The coronavirus has changed everyday life as we know it. Isolating alone doesn’t mean you have to be alone. Know that millions are in the same boat.
The first two days are the hardest, as the monotony of days isolated in a room take its toll. But later, you will adjust to being alone. You will definitely misses going out and socializing.
Adjusting our mindset and expectations is key to avoiding feelings of loneliness. This means accepting events are beyond our control and knowing that being away from the people and things we love is only temporary.
Recharge your passion
Find an activity that you enjoy, restart an old hobby, or take a class to learn something new. You might have fun and meet people with similar interests. It's a good way to share your emotions and perspective on living alone through the pandemic.
The next thing is to stay grounded. Make note of the things that make you feel happy or accomplished throughout the day.
In touch with family and friends
Schedule time each day to stay in touch with family, friends, and neighbors by email, social media, voice call, or text. Talk with people you trust and share your feelings. Suggest an activity to help nurture and strengthen existing relationships. Sending letters or cards is another good way to keep up friendships.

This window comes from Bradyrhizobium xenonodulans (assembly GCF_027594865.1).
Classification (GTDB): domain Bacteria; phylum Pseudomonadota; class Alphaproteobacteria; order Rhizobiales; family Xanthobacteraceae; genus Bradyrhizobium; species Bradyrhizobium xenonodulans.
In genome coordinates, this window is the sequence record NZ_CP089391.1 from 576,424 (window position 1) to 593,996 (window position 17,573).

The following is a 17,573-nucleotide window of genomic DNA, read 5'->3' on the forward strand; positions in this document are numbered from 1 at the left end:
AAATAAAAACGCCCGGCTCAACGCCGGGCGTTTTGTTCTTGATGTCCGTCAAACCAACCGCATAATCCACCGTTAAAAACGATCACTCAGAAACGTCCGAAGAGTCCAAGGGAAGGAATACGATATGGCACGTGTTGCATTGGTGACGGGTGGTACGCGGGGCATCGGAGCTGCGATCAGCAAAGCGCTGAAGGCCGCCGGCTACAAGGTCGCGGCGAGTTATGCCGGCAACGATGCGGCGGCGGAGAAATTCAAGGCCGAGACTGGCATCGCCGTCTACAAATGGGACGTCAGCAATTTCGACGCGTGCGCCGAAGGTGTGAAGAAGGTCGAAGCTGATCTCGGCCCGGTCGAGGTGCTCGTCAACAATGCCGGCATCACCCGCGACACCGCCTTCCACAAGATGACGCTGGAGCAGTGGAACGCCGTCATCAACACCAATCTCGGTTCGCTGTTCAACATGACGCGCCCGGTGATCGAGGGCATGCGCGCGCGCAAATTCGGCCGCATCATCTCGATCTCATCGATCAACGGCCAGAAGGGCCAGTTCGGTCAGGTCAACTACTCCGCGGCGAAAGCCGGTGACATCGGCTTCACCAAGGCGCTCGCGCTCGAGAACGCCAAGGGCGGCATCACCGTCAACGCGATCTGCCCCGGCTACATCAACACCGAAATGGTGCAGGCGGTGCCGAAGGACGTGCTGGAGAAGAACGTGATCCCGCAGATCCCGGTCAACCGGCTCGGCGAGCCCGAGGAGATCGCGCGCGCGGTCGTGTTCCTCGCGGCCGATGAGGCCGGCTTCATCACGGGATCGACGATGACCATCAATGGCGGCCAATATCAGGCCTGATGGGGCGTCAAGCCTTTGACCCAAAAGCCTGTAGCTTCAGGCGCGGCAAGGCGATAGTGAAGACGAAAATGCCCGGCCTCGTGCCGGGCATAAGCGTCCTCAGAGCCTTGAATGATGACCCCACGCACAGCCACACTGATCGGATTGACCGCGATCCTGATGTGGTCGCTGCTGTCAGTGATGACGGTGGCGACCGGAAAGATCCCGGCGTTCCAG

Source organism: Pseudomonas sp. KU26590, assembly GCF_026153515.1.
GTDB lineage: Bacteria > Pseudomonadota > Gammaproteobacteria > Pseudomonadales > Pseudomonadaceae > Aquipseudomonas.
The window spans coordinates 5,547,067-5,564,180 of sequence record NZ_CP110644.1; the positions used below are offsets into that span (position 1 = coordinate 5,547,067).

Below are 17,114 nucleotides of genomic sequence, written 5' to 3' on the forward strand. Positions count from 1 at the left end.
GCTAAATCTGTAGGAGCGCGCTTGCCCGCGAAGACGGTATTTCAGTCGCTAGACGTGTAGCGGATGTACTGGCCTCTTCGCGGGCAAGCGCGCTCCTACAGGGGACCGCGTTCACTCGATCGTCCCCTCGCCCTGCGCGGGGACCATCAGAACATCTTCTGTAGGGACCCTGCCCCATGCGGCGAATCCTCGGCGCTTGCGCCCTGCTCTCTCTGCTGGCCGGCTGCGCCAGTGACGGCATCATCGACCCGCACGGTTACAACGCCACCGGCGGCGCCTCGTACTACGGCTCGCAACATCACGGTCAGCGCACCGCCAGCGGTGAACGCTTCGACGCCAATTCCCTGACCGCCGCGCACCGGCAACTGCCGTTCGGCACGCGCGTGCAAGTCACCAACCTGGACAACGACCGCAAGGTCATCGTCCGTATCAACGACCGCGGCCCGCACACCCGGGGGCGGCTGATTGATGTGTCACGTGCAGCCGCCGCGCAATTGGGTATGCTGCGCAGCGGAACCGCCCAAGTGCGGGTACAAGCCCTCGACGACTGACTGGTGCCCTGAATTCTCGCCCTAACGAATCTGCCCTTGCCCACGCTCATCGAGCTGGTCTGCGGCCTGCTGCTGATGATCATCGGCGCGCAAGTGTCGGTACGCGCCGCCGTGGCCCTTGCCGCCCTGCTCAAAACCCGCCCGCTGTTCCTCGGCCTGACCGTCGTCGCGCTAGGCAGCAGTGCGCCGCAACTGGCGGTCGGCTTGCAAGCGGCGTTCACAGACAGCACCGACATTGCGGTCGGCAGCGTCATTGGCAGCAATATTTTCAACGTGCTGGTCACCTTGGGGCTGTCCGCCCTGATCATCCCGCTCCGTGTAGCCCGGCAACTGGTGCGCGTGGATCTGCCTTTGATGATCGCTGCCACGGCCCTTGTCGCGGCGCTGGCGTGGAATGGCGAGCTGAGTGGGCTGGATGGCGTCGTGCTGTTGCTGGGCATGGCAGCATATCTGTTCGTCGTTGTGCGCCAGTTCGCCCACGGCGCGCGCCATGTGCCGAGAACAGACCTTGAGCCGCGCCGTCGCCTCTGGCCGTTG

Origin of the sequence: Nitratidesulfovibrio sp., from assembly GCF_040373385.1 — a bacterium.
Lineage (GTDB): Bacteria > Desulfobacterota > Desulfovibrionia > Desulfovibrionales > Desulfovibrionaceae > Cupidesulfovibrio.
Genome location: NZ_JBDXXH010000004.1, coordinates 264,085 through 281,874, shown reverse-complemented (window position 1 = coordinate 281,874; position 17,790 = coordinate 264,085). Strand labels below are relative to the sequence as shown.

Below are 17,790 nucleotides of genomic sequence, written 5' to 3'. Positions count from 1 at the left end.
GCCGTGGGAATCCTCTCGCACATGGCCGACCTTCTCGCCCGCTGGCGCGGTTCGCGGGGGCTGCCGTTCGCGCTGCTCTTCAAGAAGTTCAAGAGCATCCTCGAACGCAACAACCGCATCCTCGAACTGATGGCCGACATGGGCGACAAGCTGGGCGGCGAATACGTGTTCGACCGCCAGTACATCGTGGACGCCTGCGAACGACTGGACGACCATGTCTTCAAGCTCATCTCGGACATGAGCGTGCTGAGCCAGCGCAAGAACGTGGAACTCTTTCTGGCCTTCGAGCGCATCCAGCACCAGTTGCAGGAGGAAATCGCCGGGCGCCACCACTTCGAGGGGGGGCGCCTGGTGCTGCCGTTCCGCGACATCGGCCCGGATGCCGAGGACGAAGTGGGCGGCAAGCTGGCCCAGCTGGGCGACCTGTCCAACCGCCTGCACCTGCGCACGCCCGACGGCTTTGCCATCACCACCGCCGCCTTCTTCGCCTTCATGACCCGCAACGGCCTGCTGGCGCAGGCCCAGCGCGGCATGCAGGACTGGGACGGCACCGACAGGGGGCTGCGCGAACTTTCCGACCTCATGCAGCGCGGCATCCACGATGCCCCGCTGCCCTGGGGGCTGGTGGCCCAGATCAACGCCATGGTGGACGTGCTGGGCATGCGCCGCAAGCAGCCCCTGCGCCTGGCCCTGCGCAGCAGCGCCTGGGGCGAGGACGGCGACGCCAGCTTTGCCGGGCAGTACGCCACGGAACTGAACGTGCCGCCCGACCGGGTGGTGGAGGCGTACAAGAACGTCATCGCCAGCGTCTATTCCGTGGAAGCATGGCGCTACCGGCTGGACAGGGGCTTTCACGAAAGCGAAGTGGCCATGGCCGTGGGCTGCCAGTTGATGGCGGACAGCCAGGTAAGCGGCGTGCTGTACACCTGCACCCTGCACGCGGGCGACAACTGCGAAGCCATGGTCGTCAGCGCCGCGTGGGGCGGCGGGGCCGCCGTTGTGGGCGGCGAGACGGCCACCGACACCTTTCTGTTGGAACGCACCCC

Puzzles to keep your brain active. And if you get stuck, phone a friend and have a chat to work out the answer together.
Stay as physically active as possible, even if that’s just a walk around your backyard or doing stretches and marching on the spot in front of the telly.
Put on some fun tunes and dance! Kick a ball in your backyard, skip rope on your balcony or find a free exercise video on YouTube.
Set up virtual play dates
The internet is probably already children's new best friend. From online storytelling to science experiments, there are so many free resources and websites to help parents cope.
Setting up video chat ‘play dates’ with friends and grandparents, via free apps like Skype and Facebook FaceTime and Zoom (although the free version gives you limited time), is a great way to keep everyone connected.
If your child is no longer engaged in your homeschool attempts, is sick of internet, then it’s time to play with toys. keep kids busy with toys when parents have to jump on a Zoom work call, do some laundry, or figure out the night’s dinner.
Keep to a daily routine
Isolation has an impact on people’s mental health and that’s particularly true for adolescents. The more connected they can feel, the better. Give each other space but spend some time together every day where any issues are set aside. Try and keep to a daily routine with the same sleep schedule.
Try to put any arguments on hold. Pick your battles and weigh up if they’re really worth it at the moment.